Can’t Micro-manage BCCI Functioning, Says Supreme Court; To Pass Order On Tenure Of Office Bearers

BCCI is an autonomous body and cannot micro-manage its functioning, the Supreme Court ruled on Tuesday. It also asked the country’s top cricket organization why people over the age of 70 want to represent the nation in the ICC. The Supreme Court’s comments were made during the hearing on the board’s plea to amend its constitution with regard to the tenure of its office holders, including its President Sourav Ganguly and Secretary Jay Shah by extending the mandatory cooling-off period between terms of office. ​to purchase carriers about the state cricket associations and the BCCI.

The Supreme Court, which said the cooling-off period will not be dropped between office holders’ terms because “the purpose of the cooling-off period is that there should be no vested interests,” said it will continue the hearing Wednesday and continue to order.

Under the constitution adopted by the BCCI, an office holder must undergo a three-year cooling off period between two consecutive terms in the state association or the BCCI or both combined.

At the outset, Attorney General Tushar Mehta, who appeared before BCCI, told a bench of Judges DY Chandrachud and Hima Kohli that the game of cricket in the country has been streamlined considerably. He argued that the apex court has said that once the statutes go into functional readiness, some changes can be made with the leave of the court.

He said the BCCI is an autonomous body and all changes have been considered by the cricket body’s AGM. While the filing was being made, the bank said, “BCCI is an autonomous body. We cannot micro-manage its operation.” Mehta said: “Since the Constitution exists today, there is a cooling off period. If I am an office holder of the State Cricket Association for one term and BCCI for another consecutive term, then I have to enter a cooling off period”.

He added that both bodies are different and their rules are also different and two consecutive terms of office of the office holder are too short to develop grassroots leadership.

The Solicitor General said: “Leadership develops at the grassroots level and it remains in the state association. By then his time will come to be elevated to the BCCI; he must go for a mandatory three-year cooling off period. the BCCI if he is not an active member of the state association”.

He said, adding that the holding of the state position by a BCCI official should not be considered before the cooling off period.

While the submissions were being submitted, Justice Chandrachud warned: “We are in discussion and do not pass judgment. Social media thinks that whatever we say in court is judgment, but that is just dialogue to get a response and a better understanding of the facts.”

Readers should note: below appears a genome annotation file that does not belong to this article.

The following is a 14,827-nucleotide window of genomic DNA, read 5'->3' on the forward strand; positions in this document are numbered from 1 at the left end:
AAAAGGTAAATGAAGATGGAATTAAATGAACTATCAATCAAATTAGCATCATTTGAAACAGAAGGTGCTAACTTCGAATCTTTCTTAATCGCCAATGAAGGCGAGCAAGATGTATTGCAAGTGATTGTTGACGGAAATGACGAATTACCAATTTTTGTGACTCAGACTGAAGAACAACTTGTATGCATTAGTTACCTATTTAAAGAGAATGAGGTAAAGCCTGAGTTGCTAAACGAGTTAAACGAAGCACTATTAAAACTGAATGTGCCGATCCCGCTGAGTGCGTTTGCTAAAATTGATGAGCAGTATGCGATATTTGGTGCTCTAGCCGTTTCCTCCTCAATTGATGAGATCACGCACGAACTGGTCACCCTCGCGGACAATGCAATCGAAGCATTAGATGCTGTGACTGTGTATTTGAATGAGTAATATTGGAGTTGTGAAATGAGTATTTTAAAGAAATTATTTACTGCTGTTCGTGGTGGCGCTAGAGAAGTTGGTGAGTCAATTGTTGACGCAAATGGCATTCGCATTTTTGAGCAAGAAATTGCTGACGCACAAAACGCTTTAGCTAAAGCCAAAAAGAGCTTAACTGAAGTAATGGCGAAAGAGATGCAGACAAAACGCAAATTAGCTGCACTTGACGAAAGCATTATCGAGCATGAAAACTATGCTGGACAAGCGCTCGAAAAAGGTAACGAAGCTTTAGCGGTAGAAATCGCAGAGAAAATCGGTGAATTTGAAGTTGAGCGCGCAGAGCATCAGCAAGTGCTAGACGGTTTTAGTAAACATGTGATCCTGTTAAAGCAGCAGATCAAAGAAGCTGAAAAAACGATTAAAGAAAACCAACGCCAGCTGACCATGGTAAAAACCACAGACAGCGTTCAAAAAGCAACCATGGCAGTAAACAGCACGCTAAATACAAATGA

Thus, the bank said that a state association office holder cannot hold a position in BCCI without undergoing a three-year cooling off period under the existing constitution.

Mehta said the court’s concern is that no one should be in charge of the cricket body forever and that concern has been allayed by proposing a cooling-off period, after two consecutive terms in BCCI, so that the experience of “worthy administrators” goes. not lost.

He said the second amendment concerns the age limit of 70 on the board of directors for representation to the International Cricket Council, which the BCCI wants to get rid of.

The bank said: “Why should we have people over 70, let young people represent the country in ICC? We’re not saying people over 70 haven’t done an exemplary job, but it’s a sport. We have our attorney General , who is over 70, there are some doctors over 70 who do exemplary work in their field.”

Mehta said: “ICC is a council where it is decided which country gets how much money. There are tough negotiations going on between the veterans of the cricket organizations around the world. My young man will have to deal with these veterans, who have 30-40 years of experience in dealing with cricket”.

He added that there is no age restriction anywhere for ICC representation in any part of the world.

The bench said: “You mean to say that Cricket Australian Board of England and Wales Cricket Board have no age restrictions on ICC representation? Show us the recorded material. We have no material for us in regards to that You post it”.

The bank said it would continue the hearing on Wednesday and asked Amicus curiae’s senior lawyer Maninder Singh to collect all the details.

The bank said it will pass on the order.

Singh suggested that if a person has served a three-year term as an office holder of a state association, and then goes on to serve as an office holder in BCCI, he may serve two consecutive six-year terms. in the cricket body without a mandatory three-year cooling off period.

The BCCI has sought in its proposed amendment the abolition of a cooling off period for its office holders, allowing Sourav Ganguly and Jay Shah to remain in office as president and secretary, despite having spent six years with the respective state cricket associations.


Earlier, the Justice RM Lodha-led commission had recommended reforms in the BCCI that have been accepted by the highest court.

(This story was not edited by NDTV staff and was generated automatically from a syndicated feed.)

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